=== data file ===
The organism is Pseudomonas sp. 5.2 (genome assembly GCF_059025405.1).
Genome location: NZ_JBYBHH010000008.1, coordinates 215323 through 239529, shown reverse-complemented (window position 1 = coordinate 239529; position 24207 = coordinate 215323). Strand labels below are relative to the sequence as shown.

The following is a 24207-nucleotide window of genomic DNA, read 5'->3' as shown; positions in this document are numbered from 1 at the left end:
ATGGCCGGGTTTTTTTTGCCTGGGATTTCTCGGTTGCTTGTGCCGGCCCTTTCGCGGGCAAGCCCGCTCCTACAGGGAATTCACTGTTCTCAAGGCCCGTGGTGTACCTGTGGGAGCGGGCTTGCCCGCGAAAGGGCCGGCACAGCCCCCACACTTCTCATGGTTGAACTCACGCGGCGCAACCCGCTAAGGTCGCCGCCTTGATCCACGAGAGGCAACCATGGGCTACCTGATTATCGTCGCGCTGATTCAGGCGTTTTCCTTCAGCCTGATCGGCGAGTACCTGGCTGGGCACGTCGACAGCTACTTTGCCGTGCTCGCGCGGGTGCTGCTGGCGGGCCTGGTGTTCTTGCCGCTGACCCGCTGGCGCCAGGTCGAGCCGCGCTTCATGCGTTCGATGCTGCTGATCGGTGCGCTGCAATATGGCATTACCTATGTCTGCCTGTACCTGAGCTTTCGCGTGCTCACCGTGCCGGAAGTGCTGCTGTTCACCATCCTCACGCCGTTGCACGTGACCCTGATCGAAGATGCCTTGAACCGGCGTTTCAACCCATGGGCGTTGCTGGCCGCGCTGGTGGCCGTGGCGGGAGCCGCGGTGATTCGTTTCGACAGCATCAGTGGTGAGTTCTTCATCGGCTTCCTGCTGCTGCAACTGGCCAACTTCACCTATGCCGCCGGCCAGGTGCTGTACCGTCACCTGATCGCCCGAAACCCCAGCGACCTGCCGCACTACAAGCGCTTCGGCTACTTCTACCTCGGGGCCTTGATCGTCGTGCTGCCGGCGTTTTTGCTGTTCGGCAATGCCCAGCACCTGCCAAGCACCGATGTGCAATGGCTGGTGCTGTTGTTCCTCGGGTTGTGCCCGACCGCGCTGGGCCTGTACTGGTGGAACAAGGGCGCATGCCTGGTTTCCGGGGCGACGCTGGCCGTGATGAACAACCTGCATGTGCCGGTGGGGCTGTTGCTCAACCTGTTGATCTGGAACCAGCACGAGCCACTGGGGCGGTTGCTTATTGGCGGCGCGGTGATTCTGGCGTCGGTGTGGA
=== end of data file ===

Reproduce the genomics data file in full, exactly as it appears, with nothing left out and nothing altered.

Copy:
The organism is Pseudomonas sp. 5.2 (genome assembly GCF_059025405.1).
Genome location: NZ_JBYBHH010000008.1, coordinates 215323 through 239529, shown reverse-complemented (window position 1 = coordinate 239529; position 24207 = coordinate 215323). Strand labels below are relative to the sequence as shown.

The following is a 24207-nucleotide window of genomic DNA, read 5'->3' as shown; positions in this document are numbered from 1 at the left end:
ATGGCCGGGTTTTTTTTGCCTGGGATTTCTCGGTTGCTTGTGCCGGCCCTTTCGCGGGCAAGCCCGCTCCTACAGGGAATTCACTGTTCTCAAGGCCCGTGGTGTACCTGTGGGAGCGGGCTTGCCCGCGAAAGGGCCGGCACAGCCCCCACACTTCTCATGGTTGAACTCACGCGGCGCAACCCGCTAAGGTCGCCGCCTTGATCCACGAGAGGCAACCATGGGCTACCTGATTATCGTCGCGCTGATTCAGGCGTTTTCCTTCAGCCTGATCGGCGAGTACCTGGCTGGGCACGTCGACAGCTACTTTGCCGTGCTCGCGCGGGTGCTGCTGGCGGGCCTGGTGTTCTTGCCGCTGACCCGCTGGCGCCAGGTCGAGCCGCGCTTCATGCGTTCGATGCTGCTGATCGGTGCGCTGCAATATGGCATTACCTATGTCTGCCTGTACCTGAGCTTTCGCGTGCTCACCGTGCCGGAAGTGCTGCTGTTCACCATCCTCACGCCGTTGCACGTGACCCTGATCGAAGATGCCTTGAACCGGCGTTTCAACCCATGGGCGTTGCTGGCCGCGCTGGTGGCCGTGGCGGGAGCCGCGGTGATTCGTTTCGACAGCATCAGTGGTGAGTTCTTCATCGGCTTCCTGCTGCTGCAACTGGCCAACTTCACCTATGCCGCCGGCCAGGTGCTGTACCGTCACCTGATCGCCCGAAACCCCAGCGACCTGCCGCACTACAAGCGCTTCGGCTACTTCTACCTCGGGGCCTTGATCGTCGTGCTGCCGGCGTTTTTGCTGTTCGGCAATGCCCAGCACCTGCCAAGCACCGATGTGCAATGGCTGGTGCTGTTGTTCCTCGGGTTGTGCCCGACCGCGCTGGGCCTGTACTGGTGGAACAAGGGCGCATGCCTGGTTTCCGGGGCGACGCTGGCCGTGATGAACAACCTGCATGTGCCGGTGGGGCTGTTGCTCAACCTGTTGATCTGGAACCAGCACGAGCCACTGGGGCGGTTGCTTATTGGCGGCGCGGTGATTCTGGCGTCGGTGTGGA